China Mobile Stories September 12, 2013

Samsung responds to new iPhones: will focus on China, says 64-bit chips coming for Galaxy phones

In an interview with the Korea Times, Samsung executives respond to Apple’s recent announcements in typical Samsung fashion. In order to better compete with Apple in China, Samsung confirmed that it would focus more on the huge Mainland market.

For example, the company says it has received clearance from Chinese authorities to sell TDD-LTE devices, to enable Samsung to offer phones that work on the world’s largest carrier, China Mobile.  As a result of “changing market situations” (i.e. Apple), Samsung is accelerating its schedule for releasing these Chinese-friendly devices. Apple is expected to announce a partnership with China Mobile to sell the iPhone before the end of the year.

In addition, Shin, Samsung’s co-CEO announced that Samsung’s next Galaxy phones will feature 64-bit architectures, to rival the A7 in the iPhone 5s.

“Not in the shortest time. But yes, our next smartphones will have 64-bit processing functionality,” Shin said, adding he followed the media coverage of Apple’s new iPhone.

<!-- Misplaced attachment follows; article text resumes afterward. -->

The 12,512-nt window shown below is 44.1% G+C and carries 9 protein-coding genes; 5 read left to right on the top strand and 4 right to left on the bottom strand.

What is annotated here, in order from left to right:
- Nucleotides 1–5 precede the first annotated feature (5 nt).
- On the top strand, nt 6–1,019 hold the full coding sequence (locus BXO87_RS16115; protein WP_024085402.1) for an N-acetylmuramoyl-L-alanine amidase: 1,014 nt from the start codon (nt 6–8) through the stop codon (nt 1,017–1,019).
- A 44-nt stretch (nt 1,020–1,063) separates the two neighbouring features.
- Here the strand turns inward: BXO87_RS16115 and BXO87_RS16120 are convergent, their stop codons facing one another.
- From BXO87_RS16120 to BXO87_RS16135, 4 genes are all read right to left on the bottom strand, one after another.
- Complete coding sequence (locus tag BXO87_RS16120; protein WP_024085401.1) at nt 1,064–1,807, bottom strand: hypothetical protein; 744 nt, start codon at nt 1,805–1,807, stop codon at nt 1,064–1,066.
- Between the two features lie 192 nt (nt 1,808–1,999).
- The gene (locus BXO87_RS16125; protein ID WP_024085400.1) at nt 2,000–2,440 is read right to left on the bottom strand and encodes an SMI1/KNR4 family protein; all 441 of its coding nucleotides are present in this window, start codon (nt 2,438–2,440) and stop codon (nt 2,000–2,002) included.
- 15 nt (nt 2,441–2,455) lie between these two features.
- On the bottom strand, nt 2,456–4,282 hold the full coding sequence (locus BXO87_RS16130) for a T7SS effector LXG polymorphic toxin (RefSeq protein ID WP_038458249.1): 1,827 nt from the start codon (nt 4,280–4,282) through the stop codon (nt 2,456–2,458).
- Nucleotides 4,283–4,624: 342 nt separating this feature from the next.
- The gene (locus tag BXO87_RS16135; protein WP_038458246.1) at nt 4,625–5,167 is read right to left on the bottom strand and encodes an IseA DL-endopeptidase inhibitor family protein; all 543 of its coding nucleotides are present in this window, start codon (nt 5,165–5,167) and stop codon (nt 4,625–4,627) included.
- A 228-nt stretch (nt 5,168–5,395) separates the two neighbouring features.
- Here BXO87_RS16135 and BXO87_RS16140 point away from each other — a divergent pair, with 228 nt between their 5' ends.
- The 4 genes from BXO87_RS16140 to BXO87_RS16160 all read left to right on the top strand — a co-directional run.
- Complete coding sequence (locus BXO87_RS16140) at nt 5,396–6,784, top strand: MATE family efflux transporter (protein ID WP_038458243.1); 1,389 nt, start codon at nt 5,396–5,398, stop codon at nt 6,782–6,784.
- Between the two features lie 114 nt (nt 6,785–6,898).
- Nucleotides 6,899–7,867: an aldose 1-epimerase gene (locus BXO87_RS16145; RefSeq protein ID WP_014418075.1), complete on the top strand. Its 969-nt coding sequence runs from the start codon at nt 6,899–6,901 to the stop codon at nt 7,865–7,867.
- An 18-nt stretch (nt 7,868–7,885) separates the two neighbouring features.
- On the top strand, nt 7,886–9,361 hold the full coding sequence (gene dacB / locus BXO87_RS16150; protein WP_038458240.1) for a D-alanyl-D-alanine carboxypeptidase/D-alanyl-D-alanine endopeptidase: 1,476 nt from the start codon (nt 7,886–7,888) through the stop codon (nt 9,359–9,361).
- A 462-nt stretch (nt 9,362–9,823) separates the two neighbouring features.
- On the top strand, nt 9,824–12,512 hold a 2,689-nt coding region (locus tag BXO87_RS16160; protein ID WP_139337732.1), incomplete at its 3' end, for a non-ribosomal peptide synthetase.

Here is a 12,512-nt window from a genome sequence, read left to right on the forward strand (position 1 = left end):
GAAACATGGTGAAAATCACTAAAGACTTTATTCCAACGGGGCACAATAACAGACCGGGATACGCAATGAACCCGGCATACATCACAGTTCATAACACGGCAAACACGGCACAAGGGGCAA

Shin’s noncommittal reply indicates that although 64-bit chips are on the roadmap, they will not arrive this year. Meanwhile, the iPhone 5s ships on September 20th.

While it is easy to make fun of Samsung for stereotypically copying everything Apple, it is important to remember that they are also likely making Apple’s 64-bit A7 processors.

China Mobile Stories April 2, 2013

Verizon and AT&T rumored to consider acquiring Vodafone assets, valuing the entity at quarter trilllion dollars

AT&T and Verizon could soon jointly bid to acquire Vodafone.

Vodafone is second only to China Mobile for the world’s largest mobile telecommunications companies due to 439 million subscribers and high revenues in December 2011.

CNET reported the deal would value Vodafone at $245 billion, if signed. For reference purposes: Verizon’s market cap is now at $142.09 billion, and AT&T sits at 205.88 billion.

The deal would also allow Verizon to acquire Vodafone’s 45 percent stake in U.S. operations. AT&T would then acquire the remaining business outside of the U.S.

The Financial Times, which cited “usually reliable people,” noted both U.S. carriers feel comfortable sharing the risk associated with such a huge deal and further believe it will pass any regulatory obstacles.

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